NOTE: Labor Law is now part of a new course, Labor Law and Statutory Employment Law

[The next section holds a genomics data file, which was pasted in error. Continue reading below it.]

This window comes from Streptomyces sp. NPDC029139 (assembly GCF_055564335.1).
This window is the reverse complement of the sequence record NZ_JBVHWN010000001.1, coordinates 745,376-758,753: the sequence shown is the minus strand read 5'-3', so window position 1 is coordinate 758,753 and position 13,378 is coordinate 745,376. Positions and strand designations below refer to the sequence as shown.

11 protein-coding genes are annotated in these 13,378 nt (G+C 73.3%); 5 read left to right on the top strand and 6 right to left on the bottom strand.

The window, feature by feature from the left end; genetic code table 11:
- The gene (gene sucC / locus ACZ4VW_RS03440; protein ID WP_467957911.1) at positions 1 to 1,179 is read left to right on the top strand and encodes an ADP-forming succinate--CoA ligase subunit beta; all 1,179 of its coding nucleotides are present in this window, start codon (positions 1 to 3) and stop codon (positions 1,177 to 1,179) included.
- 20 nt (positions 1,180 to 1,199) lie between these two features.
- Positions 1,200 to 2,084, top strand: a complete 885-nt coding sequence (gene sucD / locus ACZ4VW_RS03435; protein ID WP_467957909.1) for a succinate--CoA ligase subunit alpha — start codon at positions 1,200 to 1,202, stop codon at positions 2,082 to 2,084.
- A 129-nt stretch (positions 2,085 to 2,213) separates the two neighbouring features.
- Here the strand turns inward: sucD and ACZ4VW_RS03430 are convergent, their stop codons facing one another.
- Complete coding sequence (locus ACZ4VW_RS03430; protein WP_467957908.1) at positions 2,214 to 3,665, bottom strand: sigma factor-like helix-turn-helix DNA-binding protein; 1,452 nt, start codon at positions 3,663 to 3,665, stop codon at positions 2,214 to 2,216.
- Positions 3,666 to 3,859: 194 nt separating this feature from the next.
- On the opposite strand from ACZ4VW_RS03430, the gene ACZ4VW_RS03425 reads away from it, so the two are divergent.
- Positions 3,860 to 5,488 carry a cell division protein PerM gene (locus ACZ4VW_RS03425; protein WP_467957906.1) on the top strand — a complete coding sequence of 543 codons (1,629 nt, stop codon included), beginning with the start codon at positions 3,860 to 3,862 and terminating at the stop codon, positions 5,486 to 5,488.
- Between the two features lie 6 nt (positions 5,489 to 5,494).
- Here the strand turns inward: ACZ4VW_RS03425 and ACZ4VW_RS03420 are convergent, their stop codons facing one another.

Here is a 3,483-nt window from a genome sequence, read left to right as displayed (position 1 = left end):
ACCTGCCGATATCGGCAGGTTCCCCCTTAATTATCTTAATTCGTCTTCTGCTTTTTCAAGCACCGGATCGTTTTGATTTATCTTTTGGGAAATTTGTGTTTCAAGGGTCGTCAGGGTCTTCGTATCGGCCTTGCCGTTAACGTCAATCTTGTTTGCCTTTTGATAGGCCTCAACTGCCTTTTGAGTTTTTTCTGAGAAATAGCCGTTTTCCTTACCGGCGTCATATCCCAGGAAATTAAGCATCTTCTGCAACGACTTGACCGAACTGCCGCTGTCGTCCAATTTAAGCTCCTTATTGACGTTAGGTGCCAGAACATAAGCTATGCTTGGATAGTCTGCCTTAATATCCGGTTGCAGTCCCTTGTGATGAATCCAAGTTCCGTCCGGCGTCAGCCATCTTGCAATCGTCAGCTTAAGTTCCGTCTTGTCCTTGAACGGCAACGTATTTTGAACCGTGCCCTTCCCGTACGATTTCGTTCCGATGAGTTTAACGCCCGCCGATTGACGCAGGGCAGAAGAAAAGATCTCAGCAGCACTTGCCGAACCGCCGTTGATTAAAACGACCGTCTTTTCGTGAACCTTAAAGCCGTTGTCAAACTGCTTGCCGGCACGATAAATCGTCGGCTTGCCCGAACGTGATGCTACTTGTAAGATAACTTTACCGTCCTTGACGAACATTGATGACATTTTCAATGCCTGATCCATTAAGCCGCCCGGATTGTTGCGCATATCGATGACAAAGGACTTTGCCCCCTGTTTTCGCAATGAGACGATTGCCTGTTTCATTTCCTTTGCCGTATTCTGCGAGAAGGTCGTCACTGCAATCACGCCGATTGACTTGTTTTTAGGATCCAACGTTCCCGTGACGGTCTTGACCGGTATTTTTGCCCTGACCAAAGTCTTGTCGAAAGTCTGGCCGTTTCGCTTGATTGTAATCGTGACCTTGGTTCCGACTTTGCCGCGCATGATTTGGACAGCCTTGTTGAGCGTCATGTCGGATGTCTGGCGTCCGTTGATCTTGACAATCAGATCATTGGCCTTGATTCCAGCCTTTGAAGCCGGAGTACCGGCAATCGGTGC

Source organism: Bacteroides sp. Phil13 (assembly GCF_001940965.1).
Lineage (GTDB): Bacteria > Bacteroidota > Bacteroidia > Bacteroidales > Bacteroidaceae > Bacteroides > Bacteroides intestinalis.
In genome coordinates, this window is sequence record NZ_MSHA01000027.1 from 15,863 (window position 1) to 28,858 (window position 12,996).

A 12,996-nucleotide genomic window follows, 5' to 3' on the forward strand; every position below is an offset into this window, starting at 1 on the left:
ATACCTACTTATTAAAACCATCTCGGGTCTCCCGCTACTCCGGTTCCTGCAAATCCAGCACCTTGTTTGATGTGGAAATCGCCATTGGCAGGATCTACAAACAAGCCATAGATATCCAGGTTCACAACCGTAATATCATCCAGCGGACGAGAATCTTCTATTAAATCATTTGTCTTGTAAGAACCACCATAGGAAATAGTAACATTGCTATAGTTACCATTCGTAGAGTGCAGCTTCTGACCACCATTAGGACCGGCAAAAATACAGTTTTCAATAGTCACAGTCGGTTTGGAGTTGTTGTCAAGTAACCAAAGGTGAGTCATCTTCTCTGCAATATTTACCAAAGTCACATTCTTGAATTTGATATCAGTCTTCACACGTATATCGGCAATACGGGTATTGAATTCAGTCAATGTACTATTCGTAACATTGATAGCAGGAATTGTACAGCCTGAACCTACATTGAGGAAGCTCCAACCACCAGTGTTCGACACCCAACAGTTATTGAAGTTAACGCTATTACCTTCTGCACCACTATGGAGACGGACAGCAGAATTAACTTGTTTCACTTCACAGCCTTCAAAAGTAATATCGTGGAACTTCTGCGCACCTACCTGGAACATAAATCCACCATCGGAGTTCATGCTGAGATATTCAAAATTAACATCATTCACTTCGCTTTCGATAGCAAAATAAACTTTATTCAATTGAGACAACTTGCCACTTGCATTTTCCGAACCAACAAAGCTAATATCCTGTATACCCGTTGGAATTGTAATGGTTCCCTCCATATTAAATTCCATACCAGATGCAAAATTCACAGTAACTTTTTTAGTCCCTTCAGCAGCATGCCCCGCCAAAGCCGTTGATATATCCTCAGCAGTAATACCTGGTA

This course focuses on the laws governing collective bargaining by unions and employers, the relationship between individuals and the union, and the ways that these collective bargaining laws also govern concerted activities in non-union workplaces. Both the Labor-Management Relations Act and state collective bargaining law for public employees will be examined. Starting in the non-union sector, the course examines various rulings declaring company handbook provision for employees to be unlawful, or finding unlawful the discipline of employees expressing opinions about working conditions in the social media or otherwise. The course then examines the American labor law concept of “exclusive representation” and reviews the ways that unions win or lose the legal right to represent “bargaining units” of employees. The course then shifts to the duty to bargain in good faith that arises when a union becomes the legal exclusive bargaining agent, and the laws affecting the interpretation and application of collective bargaining contracts resulting from the bargaining process. Grievance arbitration is explored as well as interest arbitration. The course then shifts to the various ways the parties can and cannot employ economic coercion to promote their views about what the wages, hours, and conditions of employment should apply via strikes, boycotts, lockouts, and unilateral changes in working conditions. Finally, the course reviews the various ways the rights of individuals vis a vis their union are protected by the labor laws.